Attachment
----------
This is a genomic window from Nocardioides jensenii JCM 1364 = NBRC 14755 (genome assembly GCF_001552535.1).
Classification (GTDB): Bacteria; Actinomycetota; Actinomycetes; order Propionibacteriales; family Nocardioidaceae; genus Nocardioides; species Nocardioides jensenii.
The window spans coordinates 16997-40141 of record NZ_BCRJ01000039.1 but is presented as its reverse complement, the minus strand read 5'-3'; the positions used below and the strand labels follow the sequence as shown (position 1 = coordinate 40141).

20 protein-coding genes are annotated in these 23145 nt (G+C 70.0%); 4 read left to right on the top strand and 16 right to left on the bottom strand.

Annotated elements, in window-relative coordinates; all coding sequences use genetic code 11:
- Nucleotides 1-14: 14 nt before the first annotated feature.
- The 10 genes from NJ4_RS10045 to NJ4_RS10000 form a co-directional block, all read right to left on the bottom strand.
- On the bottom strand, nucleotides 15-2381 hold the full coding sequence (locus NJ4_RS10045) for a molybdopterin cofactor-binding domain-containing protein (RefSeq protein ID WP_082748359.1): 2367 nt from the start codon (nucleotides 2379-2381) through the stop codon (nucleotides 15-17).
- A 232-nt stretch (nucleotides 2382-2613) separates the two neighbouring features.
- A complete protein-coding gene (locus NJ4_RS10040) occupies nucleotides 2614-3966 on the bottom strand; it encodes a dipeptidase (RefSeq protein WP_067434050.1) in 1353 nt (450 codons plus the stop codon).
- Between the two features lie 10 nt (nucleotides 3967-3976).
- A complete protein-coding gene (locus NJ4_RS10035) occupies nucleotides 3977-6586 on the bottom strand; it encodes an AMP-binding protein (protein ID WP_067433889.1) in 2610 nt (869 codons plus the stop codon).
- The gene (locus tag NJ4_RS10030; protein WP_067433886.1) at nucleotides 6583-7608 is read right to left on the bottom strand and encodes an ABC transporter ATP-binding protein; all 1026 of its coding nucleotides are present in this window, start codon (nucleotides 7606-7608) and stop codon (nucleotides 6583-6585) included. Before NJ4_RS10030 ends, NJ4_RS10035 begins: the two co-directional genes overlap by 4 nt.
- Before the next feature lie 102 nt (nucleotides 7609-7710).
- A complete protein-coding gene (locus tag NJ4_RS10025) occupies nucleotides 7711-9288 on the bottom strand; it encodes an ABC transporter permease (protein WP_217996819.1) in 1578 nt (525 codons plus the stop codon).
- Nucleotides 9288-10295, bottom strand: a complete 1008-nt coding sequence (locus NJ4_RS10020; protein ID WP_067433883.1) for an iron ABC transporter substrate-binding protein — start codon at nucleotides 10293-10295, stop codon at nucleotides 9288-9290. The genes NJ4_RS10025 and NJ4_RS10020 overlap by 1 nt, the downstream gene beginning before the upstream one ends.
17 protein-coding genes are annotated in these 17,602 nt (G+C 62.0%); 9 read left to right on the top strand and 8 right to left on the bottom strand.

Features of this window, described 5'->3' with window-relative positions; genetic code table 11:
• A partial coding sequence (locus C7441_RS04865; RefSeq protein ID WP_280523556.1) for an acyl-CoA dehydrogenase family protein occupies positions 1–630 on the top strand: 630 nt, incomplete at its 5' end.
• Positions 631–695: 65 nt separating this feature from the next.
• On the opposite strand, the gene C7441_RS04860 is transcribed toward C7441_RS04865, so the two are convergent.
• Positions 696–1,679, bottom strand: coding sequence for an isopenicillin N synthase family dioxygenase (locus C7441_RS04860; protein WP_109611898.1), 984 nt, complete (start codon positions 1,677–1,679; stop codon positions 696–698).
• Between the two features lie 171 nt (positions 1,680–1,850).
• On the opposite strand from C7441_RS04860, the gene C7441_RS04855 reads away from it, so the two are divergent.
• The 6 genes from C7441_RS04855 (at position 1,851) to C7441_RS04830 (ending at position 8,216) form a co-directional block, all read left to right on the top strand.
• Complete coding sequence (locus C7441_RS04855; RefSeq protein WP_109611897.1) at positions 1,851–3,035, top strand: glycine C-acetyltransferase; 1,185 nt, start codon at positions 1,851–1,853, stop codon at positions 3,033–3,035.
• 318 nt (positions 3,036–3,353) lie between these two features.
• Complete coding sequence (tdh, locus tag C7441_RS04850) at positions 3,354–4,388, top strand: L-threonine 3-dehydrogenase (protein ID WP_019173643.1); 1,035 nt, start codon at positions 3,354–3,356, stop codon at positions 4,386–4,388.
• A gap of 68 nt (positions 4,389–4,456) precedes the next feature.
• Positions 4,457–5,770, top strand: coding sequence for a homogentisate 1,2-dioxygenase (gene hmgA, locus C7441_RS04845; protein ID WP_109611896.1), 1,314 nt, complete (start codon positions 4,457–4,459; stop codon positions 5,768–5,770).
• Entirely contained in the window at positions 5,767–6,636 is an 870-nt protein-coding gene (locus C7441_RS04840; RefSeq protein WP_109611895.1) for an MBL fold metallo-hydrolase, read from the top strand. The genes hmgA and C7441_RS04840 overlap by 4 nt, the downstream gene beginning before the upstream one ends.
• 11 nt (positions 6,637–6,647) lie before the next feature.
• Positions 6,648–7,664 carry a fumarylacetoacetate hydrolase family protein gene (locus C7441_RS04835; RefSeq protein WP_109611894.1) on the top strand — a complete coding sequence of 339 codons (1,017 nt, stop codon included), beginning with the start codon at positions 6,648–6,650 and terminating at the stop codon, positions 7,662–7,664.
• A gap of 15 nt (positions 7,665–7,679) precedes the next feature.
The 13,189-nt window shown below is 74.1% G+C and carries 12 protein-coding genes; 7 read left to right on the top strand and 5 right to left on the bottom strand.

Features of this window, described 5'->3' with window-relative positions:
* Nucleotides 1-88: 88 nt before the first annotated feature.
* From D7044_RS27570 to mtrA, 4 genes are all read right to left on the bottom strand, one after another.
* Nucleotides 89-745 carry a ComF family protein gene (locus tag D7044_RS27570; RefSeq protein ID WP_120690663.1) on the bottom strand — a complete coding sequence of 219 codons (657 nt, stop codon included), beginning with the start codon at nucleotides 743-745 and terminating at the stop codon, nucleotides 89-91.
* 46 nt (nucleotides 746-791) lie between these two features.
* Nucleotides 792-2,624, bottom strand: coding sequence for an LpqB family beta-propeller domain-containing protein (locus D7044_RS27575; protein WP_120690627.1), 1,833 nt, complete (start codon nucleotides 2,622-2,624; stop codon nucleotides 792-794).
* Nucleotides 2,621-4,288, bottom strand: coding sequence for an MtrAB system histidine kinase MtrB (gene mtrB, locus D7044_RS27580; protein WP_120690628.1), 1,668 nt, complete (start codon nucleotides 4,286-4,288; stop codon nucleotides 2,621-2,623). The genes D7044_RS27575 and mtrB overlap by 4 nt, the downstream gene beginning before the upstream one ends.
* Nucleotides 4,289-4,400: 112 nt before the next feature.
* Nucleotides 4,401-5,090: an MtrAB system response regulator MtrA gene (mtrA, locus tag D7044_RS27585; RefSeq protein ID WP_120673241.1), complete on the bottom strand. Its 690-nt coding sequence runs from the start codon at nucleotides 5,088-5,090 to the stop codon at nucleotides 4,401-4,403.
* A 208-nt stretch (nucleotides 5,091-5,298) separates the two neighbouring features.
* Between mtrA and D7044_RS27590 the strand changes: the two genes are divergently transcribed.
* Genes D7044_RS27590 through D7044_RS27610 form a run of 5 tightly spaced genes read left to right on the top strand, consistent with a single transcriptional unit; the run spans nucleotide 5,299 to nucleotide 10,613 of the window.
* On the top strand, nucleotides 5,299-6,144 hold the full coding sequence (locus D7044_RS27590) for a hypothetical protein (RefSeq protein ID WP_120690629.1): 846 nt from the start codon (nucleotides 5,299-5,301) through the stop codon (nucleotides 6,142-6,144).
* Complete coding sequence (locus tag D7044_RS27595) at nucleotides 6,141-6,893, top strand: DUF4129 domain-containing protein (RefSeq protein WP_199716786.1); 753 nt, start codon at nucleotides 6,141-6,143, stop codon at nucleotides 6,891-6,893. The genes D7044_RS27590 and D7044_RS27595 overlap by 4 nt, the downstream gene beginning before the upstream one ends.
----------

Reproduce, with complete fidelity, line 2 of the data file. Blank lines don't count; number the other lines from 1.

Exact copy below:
Classification (GTDB): Bacteria; Actinomycetota; Actinomycetes; order Propionibacteriales; family Nocardioidaceae; genus Nocardioides; species Nocardioides jensenii.